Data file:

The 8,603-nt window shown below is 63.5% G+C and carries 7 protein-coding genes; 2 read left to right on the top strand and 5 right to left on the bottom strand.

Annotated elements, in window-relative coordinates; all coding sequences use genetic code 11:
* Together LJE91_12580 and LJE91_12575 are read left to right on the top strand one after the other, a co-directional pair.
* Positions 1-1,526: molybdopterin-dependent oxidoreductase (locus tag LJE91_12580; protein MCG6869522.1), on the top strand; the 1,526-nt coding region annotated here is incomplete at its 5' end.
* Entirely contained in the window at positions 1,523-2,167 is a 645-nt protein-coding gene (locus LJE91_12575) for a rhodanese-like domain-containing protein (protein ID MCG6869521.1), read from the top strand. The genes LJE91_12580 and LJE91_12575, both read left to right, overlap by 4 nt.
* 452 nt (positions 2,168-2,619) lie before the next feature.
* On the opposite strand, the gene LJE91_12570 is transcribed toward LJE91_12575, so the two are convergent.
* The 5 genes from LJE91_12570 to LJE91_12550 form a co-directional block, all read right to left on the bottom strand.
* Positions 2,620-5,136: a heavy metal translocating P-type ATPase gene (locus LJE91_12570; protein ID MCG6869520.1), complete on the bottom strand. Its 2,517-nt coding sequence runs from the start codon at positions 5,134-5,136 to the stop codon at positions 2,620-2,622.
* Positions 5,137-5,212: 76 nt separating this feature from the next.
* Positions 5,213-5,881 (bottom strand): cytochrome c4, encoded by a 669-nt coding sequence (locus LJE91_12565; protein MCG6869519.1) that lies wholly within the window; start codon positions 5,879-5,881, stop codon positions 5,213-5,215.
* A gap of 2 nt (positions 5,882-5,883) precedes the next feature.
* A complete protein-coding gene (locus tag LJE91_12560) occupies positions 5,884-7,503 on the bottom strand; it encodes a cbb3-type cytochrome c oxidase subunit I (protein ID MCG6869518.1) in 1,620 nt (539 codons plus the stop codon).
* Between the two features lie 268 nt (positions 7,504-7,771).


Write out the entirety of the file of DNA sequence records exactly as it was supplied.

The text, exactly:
The 8,603-nt window shown below is 63.5% G+C and carries 7 protein-coding genes; 2 read left to right on the top strand and 5 right to left on the bottom strand.

Annotated elements, in window-relative coordinates; all coding sequences use genetic code 11:
* Together LJE91_12580 and LJE91_12575 are read left to right on the top strand one after the other, a co-directional pair.
* Positions 1-1,526: molybdopterin-dependent oxidoreductase (locus tag LJE91_12580; protein MCG6869522.1), on the top strand; the 1,526-nt coding region annotated here is incomplete at its 5' end.
* Entirely contained in the window at positions 1,523-2,167 is a 645-nt protein-coding gene (locus LJE91_12575) for a rhodanese-like domain-containing protein (protein ID MCG6869521.1), read from the top strand. The genes LJE91_12580 and LJE91_12575, both read left to right, overlap by 4 nt.
* 452 nt (positions 2,168-2,619) lie before the next feature.
* On the opposite strand, the gene LJE91_12570 is transcribed toward LJE91_12575, so the two are convergent.
* The 5 genes from LJE91_12570 to LJE91_12550 form a co-directional block, all read right to left on the bottom strand.
* Positions 2,620-5,136: a heavy metal translocating P-type ATPase gene (locus LJE91_12570; protein ID MCG6869520.1), complete on the bottom strand. Its 2,517-nt coding sequence runs from the start codon at positions 5,134-5,136 to the stop codon at positions 2,620-2,622.
* Positions 5,137-5,212: 76 nt separating this feature from the next.
* Positions 5,213-5,881 (bottom strand): cytochrome c4, encoded by a 669-nt coding sequence (locus LJE91_12565; protein MCG6869519.1) that lies wholly within the window; start codon positions 5,879-5,881, stop codon positions 5,213-5,215.
* A gap of 2 nt (positions 5,882-5,883) precedes the next feature.
* A complete protein-coding gene (locus tag LJE91_12560) occupies positions 5,884-7,503 on the bottom strand; it encodes a cbb3-type cytochrome c oxidase subunit I (protein ID MCG6869518.1) in 1,620 nt (539 codons plus the stop codon).
* Between the two features lie 268 nt (positions 7,504-7,771).